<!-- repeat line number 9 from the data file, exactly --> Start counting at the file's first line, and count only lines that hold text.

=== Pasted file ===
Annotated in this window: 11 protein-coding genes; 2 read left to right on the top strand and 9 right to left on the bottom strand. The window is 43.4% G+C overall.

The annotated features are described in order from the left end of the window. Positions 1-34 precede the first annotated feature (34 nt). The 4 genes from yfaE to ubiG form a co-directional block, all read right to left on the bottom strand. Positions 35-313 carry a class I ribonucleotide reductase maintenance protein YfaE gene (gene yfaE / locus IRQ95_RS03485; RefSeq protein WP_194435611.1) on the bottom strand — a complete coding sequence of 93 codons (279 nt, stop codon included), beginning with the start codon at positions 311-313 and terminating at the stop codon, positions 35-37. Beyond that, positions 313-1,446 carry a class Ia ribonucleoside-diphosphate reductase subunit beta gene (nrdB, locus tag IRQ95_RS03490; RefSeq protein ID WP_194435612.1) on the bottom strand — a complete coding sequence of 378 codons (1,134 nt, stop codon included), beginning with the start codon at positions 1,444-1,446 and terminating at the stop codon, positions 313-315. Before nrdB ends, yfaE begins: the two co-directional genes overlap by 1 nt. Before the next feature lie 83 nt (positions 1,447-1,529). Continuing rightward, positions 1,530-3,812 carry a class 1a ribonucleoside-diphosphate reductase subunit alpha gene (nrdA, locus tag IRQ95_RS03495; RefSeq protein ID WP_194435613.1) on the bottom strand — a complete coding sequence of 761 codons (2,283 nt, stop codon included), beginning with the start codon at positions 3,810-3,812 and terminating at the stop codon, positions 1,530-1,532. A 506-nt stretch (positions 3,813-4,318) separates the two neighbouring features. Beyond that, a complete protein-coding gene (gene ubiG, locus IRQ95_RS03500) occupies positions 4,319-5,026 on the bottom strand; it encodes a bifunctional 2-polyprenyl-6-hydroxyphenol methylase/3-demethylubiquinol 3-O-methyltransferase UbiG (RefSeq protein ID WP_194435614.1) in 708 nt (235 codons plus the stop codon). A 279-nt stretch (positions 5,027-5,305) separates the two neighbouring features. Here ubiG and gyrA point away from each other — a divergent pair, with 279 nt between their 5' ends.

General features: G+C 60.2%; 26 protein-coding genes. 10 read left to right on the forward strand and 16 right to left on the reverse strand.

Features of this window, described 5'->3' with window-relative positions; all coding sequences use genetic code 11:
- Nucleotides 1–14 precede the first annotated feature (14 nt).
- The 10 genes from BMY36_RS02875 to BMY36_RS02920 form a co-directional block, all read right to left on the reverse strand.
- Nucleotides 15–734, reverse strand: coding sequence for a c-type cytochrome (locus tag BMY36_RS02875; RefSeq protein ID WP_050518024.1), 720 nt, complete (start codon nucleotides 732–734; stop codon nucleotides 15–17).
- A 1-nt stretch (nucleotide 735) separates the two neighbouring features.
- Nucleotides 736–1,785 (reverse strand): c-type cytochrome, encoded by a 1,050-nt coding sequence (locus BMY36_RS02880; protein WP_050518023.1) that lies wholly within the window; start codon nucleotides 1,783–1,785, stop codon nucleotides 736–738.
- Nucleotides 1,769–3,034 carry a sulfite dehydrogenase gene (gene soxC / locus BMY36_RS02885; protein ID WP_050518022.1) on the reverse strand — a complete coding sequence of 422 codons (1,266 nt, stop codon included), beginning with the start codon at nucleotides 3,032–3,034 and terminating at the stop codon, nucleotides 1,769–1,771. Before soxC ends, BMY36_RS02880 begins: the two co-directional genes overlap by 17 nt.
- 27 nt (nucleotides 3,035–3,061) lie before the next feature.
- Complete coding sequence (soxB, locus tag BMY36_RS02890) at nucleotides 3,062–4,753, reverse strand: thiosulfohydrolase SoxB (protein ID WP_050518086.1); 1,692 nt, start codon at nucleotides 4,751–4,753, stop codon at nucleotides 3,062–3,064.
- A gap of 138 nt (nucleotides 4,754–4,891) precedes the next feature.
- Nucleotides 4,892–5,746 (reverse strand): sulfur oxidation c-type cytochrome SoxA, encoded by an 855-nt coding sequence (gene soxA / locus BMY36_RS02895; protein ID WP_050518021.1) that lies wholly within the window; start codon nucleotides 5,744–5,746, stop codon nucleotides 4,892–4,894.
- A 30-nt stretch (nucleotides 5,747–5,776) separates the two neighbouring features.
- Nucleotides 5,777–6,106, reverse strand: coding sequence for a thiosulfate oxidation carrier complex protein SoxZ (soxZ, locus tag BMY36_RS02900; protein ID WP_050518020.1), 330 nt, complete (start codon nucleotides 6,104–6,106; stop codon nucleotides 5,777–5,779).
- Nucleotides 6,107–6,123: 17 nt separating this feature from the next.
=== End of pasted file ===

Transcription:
- Nucleotides 736–1,785 (reverse strand): c-type cytochrome, encoded by a 1,050-nt coding sequence (locus BMY36_RS02880; protein WP_050518023.1) that lies wholly within the window; start codon nucleotides 1,783–1,785, stop codon nucleotides 736–738.